Defra, once MAFF, Britain's disastrous agricultural ministry obviously did not want to worry the consumers.
The scientists even admit they don't understand these diseases. That has been obvious since 1998-9, when the disease arrived and the cover-up began.
You can't make money out of sick pigs.
We have been eating our way through diseases they don't understand for 13 years, whilst anyone trying to blow the whistle on government test faking and fabrications, even giving evidence to Parliament and OLAF, the serious fraud squad of the EU, was abused, harassed and threatened by the state veterinary civil service and their cronies.
That's without the massive implications of excessive antibiotic use on co-infections leading to antibiotic resistance disease killing humans.
Anyway a wall of years of British government deception is obviously now crumbling.
There is going to be a massive row now.
There will have to be a Royal Commission of Enquiry.
Be sure to read the whole news report on Phys.Org. here
March 26, 2013
Pig wasting syndrome costing farmers millions
Stark new figures show that a common pig virus, present on 99 per cent of pig farms has major economic implications for individual farmers and the pig industry as a whole... PMWS, a serious syndrome which results in emaciation and death in up to 30 per cent of cases.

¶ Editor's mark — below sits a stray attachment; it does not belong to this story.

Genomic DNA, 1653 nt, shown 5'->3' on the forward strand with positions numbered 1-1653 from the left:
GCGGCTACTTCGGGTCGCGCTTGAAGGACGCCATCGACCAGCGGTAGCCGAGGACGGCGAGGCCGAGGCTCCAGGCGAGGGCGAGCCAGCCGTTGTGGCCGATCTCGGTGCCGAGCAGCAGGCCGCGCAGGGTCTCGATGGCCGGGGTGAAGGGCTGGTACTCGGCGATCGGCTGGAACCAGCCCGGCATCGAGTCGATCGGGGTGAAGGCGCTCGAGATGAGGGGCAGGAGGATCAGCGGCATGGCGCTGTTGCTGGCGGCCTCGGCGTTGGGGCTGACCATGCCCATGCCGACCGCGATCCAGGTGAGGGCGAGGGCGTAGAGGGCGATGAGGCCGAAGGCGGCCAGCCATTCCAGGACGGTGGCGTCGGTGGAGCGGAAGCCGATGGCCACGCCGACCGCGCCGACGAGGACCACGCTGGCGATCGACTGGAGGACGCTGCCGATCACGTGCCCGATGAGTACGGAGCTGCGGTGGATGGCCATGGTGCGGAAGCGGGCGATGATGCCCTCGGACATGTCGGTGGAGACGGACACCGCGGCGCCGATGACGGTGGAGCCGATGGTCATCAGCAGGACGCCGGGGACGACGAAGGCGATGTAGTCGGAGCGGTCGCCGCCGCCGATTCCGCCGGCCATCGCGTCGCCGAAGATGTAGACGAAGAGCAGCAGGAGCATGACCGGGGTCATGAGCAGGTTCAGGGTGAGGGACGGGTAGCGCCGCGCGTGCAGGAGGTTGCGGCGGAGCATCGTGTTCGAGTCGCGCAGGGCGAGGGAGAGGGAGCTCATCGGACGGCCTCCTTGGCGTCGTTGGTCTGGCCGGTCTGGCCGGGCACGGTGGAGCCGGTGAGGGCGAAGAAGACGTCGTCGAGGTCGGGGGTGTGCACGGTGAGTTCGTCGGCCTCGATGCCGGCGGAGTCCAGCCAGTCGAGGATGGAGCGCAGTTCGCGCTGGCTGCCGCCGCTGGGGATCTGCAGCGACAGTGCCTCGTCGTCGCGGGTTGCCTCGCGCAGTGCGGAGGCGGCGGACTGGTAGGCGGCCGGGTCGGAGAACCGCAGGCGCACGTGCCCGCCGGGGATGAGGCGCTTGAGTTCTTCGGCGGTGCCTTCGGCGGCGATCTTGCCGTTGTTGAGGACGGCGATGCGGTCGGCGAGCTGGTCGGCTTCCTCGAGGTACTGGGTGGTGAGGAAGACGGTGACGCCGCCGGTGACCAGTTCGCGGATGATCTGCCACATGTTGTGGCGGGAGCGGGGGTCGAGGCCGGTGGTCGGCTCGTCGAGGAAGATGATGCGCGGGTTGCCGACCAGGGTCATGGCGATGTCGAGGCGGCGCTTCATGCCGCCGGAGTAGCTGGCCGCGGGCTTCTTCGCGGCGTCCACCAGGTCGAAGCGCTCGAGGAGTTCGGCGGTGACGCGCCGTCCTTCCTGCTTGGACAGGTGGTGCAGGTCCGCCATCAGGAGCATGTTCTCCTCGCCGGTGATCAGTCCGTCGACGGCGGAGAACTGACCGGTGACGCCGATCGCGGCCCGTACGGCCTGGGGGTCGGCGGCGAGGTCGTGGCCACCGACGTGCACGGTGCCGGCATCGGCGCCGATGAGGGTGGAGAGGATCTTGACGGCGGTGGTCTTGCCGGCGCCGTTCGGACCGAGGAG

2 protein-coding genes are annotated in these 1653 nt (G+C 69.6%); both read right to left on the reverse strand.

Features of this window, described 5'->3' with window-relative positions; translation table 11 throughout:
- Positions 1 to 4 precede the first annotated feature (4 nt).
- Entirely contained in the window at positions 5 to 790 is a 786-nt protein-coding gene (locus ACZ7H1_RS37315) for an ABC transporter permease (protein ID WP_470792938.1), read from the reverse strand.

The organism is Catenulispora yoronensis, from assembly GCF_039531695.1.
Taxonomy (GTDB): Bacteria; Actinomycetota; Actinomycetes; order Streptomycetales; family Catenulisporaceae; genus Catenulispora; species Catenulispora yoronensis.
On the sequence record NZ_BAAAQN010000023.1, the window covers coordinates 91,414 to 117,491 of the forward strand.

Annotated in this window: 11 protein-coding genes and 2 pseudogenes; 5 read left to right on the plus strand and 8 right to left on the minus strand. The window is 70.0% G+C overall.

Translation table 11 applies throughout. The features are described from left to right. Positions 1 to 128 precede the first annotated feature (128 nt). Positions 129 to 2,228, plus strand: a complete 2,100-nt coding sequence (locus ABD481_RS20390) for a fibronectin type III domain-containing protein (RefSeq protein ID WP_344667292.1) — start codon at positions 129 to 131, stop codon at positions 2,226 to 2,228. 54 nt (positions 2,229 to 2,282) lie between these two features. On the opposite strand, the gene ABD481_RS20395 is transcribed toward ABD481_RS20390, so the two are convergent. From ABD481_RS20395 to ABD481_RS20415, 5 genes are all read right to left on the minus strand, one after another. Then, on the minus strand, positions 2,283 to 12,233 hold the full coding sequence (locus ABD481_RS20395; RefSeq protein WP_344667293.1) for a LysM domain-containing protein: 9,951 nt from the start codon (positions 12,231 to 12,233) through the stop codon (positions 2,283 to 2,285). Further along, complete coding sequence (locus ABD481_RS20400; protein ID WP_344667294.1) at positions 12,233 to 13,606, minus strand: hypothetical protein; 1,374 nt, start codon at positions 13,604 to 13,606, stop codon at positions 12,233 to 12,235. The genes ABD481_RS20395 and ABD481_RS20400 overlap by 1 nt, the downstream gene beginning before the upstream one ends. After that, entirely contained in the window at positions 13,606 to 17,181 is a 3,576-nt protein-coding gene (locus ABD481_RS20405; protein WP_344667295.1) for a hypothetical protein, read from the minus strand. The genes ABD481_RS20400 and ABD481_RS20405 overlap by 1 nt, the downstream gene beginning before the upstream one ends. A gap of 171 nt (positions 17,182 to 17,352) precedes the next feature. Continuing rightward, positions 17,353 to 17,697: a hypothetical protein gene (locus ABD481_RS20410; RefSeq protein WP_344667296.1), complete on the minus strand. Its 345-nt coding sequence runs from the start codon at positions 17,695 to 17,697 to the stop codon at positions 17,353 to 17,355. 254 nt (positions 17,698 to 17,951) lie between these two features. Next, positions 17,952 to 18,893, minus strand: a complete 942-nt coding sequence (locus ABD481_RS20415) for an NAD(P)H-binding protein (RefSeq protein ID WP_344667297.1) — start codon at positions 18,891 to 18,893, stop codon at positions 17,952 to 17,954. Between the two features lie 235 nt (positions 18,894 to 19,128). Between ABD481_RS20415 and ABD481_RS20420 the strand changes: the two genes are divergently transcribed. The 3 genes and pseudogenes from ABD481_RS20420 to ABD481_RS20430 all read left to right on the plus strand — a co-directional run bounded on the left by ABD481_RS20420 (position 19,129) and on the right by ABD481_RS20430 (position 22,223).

... researchers from the Royal Veterinary College (RVC) have spent the past five years working to understand the factors that lead to farms developing high rates of PMWS and creating models to work out the cost of the disease as well as the potential savings for farmers by tackling the disease in different ways.
Professor Dirk Werling, from RVC, who led the project, explains: "We've known for many years that this is a serious disease in pigs. It is now endemic globally and will haunt the pig industry for years to come; therefore it is crucial that we understand the biological basis of the virus as well as the cost implications...
... These figures are shocking, but are an important step in enabling farmers and the industry as a whole to look at feasible and sustainable intervention strategies."
...In the most severe cases where the infected pig dies from PMWS, this costs the farmer an estimated £84, with the least severe case - where a pig is carrying the virus but displays no clinical symptoms - cost £8....